Sunday, February 08, 2004
The Pentagon won't use an Internet voting system for overseas U.S. citizens this fall because of concerns about its security, an official said Thursday.

The official, who requested anonymity, said Deputy Defense Secretary Paul Wolfowitz made the decision to scrap the system because Pentagon officials were not certain they could "assure the legitimacy of votes that would be cast."

Computer security experts who last month reviewed the Secure Electronic Registration and Voting Experiment, or SERVE, had urged the Pentagon to scrap the system, saying it was too vulnerable. The experts said the system could be penetrated by hackers who could change votes or gather information about users.

All this is very nice, but the disclosure came just two days before Michigan used the Pentagon's system for their Democratic primary. (See below.)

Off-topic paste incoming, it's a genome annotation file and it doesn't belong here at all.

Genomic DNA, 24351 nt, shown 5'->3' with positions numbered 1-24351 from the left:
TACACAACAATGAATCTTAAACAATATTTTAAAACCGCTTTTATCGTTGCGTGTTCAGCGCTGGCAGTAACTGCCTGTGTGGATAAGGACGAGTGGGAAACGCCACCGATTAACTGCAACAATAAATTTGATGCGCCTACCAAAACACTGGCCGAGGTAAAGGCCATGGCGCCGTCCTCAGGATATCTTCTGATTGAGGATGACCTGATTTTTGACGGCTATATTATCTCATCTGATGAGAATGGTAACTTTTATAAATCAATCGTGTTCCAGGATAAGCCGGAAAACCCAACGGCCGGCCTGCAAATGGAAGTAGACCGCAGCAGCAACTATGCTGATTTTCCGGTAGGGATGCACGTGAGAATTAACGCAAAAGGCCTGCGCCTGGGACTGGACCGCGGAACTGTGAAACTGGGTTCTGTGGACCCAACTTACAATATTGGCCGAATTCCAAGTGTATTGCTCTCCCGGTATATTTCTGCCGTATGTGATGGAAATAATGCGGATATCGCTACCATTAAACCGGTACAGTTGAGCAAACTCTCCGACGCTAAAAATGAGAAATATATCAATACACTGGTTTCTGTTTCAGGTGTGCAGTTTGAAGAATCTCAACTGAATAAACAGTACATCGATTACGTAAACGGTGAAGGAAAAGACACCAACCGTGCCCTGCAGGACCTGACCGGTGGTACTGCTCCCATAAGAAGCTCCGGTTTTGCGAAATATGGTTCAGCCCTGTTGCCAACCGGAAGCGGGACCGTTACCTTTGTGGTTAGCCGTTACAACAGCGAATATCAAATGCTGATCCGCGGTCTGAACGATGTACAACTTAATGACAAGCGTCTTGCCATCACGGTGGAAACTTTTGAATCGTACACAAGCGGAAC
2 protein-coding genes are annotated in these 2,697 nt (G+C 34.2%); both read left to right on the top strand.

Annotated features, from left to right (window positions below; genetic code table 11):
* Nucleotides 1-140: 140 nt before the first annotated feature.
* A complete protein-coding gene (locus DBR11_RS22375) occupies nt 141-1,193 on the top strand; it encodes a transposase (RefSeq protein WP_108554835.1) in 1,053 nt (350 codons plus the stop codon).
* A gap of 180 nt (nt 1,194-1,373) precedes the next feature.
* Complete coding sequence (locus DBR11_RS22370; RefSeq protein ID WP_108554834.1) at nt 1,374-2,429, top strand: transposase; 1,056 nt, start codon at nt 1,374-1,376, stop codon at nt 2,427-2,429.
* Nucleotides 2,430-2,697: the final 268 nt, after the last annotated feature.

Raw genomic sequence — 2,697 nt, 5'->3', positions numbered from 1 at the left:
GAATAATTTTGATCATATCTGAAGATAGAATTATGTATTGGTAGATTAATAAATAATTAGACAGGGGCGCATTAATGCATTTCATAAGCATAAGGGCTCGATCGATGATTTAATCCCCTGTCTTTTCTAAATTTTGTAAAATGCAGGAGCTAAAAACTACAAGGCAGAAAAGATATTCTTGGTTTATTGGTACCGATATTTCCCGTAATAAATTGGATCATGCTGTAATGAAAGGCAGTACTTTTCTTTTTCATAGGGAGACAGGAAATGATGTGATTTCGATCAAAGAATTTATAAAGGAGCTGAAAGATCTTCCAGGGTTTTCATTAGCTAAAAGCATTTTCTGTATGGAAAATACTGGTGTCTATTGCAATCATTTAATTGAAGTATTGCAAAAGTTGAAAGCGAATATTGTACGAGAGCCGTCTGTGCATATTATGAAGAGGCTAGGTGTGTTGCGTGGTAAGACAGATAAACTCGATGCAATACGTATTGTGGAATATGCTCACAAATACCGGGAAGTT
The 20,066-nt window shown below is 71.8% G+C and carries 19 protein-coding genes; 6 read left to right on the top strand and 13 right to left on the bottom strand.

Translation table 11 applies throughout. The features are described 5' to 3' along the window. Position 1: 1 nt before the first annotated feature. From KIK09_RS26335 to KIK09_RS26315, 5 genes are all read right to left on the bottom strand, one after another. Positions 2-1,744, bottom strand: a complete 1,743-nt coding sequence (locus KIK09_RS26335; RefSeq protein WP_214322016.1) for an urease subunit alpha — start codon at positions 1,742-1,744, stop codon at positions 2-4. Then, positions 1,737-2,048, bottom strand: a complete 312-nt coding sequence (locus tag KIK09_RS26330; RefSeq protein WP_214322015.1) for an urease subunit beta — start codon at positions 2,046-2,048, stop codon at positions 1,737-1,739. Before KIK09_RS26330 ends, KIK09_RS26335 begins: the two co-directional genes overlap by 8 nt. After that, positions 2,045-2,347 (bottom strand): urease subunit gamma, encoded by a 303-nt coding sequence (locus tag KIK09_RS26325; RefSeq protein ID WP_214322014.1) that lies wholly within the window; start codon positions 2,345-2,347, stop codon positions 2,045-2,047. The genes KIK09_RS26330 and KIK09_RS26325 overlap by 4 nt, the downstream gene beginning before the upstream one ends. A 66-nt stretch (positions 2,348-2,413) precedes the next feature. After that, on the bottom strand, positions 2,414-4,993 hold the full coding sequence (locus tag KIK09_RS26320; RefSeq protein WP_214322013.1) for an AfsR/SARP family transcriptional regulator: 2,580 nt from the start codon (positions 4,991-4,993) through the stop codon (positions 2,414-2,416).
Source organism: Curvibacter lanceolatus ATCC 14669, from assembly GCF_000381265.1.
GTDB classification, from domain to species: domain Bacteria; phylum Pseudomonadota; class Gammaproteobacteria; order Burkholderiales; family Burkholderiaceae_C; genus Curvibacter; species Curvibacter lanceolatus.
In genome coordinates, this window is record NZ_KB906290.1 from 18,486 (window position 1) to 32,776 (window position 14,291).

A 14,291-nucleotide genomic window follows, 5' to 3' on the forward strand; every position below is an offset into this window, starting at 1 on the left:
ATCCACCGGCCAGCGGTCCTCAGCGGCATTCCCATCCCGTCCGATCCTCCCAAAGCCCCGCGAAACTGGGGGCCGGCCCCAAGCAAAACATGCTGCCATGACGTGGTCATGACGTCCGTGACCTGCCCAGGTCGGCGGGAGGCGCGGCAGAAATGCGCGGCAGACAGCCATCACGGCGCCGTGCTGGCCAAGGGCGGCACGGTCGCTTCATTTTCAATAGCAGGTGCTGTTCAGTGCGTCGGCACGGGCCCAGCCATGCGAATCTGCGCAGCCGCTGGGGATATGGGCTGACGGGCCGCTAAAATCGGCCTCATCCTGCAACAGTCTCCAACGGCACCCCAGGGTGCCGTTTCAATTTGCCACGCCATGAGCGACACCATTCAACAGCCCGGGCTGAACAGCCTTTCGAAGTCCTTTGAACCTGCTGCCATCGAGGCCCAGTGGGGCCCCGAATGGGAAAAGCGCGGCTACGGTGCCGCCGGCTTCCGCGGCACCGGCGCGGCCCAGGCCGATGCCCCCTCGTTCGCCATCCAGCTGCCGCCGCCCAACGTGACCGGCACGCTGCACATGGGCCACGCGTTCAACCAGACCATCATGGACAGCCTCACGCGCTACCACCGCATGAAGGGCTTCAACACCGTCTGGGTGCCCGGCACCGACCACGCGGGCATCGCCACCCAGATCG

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Thousands of Michigan Democrats have cast ballots for Saturday's caucuses using an Internet system that security experts say shares some of the risks found in a just-scrapped Pentagon effort.

Party officials insist they have safeguards and note that these particular ballots, unlike those in the $22 million Pentagon program, are not meant to be secret.
. . .

Voting in Michigan began in early January, long before the Pentagon decision, which reflects concerns that the legitimacy of Internet votes cannot be assured. Michigan party officials did not return calls seeking comment on the decision.

I guess they don't get it either. No matter how secure the voting system is made to be, it is the Internet itself that cannot be made secure.

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